December 18, 2012
This year, I made an extra effort to knock out my Christmas shopping as soon as I could. I enjoy gift exchanges—at least to the extent that it’s a way to show I appreciate the people nearest and dearest to me and that I’m keeping them in my thoughts. Frankly, I’d much rather spend the month of December baking (and sharing the resultant wealth of goodies) and being social. But some years, I’m completely strapped for ideas and find myself—days before Christmas—manically browsing shopping websites or, as a last-ditch effort when sanity has completely escaped me, venture out to the shopping malls in hopes that I’ll find the perfect gift. For those of you finding yourselves in said situation, here are a few last minute gift ideas for the foodie who made it onto your “nice” list this year.
Books: The Village Voice‘s Fork in the Road blog recently pointed out 18 books released in 2012. On that list, I’ll personally vouch for two titles. In Vintage Cakes, author Julie Richardson takes a trove of classic recipes—some dating back to the 1920s—and updates them for the modern American palate. Keeping in mind that the tools and techniques of previous generations are not the same as our own, the amount of sleuthing it took to reconstruct these cakes is amazing. Paired with tips and techniques, historical backgrounds on each of the cakes and fabulous photography, it’s a book that works well in your kitchen and on the coffee table. I need to try her version of Texas Sheet Cake to see how well it stacks up against my grandmother’s.
I’d also heartily recommend giving a gift subscription to Lucky Peach, a cross between a literary journal and food magazine that, wrapped together, makes for a magnificent piece of candy for the eye and the mind. Launched in July 2011, each themed issue pairs photography lush illustrations with fabulous writing in delectable ways. (Contributors have included the likes of Ruth Reichl and Anthony Bourdain.) If you subscribe now, the person you’re giving this to won’t receive their first issue in the mail until February 2013; however, you can also buy the current issue on newsstands so you can have something under the tree.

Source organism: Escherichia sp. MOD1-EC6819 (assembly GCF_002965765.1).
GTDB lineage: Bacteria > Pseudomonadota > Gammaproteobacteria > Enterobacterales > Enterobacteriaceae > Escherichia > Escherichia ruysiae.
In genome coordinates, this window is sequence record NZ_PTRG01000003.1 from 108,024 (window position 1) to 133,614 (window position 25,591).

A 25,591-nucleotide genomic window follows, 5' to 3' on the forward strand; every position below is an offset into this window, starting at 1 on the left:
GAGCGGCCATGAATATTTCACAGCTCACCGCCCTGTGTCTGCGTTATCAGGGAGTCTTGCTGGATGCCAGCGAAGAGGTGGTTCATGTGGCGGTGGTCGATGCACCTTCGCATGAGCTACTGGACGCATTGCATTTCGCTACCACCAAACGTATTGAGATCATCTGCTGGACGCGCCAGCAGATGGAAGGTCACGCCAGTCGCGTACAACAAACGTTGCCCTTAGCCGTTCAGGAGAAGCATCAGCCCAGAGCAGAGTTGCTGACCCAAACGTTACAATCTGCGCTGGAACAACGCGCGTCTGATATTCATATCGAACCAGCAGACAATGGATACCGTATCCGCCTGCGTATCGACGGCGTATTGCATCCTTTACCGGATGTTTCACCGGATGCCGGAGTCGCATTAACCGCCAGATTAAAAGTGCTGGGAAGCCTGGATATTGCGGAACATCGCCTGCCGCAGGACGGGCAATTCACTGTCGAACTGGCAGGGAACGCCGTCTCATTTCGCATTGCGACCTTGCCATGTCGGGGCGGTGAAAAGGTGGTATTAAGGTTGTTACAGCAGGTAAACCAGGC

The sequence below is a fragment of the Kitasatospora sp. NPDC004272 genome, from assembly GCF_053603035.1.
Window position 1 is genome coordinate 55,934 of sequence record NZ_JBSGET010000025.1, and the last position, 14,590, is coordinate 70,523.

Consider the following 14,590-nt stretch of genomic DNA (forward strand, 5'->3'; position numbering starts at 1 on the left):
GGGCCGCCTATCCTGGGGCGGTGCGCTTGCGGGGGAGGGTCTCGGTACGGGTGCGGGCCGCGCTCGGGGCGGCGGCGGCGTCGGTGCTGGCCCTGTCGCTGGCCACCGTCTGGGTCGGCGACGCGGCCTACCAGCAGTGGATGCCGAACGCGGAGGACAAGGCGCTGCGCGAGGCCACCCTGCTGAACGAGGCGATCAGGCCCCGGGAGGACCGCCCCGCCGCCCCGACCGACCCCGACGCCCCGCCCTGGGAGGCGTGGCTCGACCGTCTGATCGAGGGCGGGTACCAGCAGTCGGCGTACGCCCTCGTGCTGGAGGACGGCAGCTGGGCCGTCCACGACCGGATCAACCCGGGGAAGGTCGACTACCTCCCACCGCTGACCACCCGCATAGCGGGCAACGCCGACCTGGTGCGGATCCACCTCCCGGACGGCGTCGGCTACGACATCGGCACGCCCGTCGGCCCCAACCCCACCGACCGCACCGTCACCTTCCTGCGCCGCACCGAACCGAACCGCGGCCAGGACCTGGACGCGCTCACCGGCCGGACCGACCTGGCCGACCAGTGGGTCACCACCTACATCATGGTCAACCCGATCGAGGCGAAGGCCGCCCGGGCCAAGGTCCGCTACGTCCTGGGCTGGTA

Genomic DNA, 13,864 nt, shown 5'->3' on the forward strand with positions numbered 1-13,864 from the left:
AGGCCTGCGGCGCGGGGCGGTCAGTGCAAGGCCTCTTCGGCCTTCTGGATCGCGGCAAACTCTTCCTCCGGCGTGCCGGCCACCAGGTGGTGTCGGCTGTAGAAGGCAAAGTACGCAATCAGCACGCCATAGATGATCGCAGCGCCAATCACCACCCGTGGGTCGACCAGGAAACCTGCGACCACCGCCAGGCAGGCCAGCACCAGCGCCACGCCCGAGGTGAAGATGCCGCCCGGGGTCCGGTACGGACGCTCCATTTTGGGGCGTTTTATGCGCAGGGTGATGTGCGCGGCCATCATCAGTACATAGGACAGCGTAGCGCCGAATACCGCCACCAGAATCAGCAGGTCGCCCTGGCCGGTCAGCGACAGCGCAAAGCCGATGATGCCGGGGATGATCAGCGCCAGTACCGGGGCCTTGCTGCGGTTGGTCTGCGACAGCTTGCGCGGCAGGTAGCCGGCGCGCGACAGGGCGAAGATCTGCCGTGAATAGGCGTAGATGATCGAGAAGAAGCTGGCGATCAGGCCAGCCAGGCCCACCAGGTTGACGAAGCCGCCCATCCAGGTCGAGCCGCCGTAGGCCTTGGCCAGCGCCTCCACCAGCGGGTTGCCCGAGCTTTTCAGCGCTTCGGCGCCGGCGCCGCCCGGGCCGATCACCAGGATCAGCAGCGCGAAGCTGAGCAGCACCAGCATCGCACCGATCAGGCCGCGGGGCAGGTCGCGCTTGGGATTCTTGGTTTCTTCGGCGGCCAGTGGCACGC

There are also the old standbys that always make for good gifts. I’m a big fan of The Better Homes and Gardens New Cookbook, which is a great cookbook for someone to learn on and contains recipes that are easy to pull together. One year for Christmas I received a copy of The New Basics, and this book has since become my go-to resource for those occasions when I’m having company over and need to lay my table with something a little more impressive than my everyday cooking.
Music: I’m a big fan of the husband and wife duo that writes Turntable Kitchen, a blog that, in addition to expanding your culinary horizons, cultivates your sonic palate. Kasey writes about food, Matthew tackles music—using the language of food and flavor to describe sounds—and together they find tunes and nibbles that complement each other. What’s more is that these internet-based explorations of new flavors and sounds can be taken into our humble, analog realm by way of the Pairings Box. Each month, you get a bundle of music, recipes, suggested pairings and a few ingredients to play with. Unfortunately, the Pairings Box ships out mid-month, so unless you’re OK giving someone a nice card letting them know what goodies will soon be arriving—or do holiday visiting in January— you’ll need a more immediate option. In this situation, try The Recipe Project, which takes recipes from today’s most famous chefs and turns them into songs. (E.g., Mario Batali’s recipe for spaghetti with sweet tomatoes.) This book/CD package can be found at your local bookseller.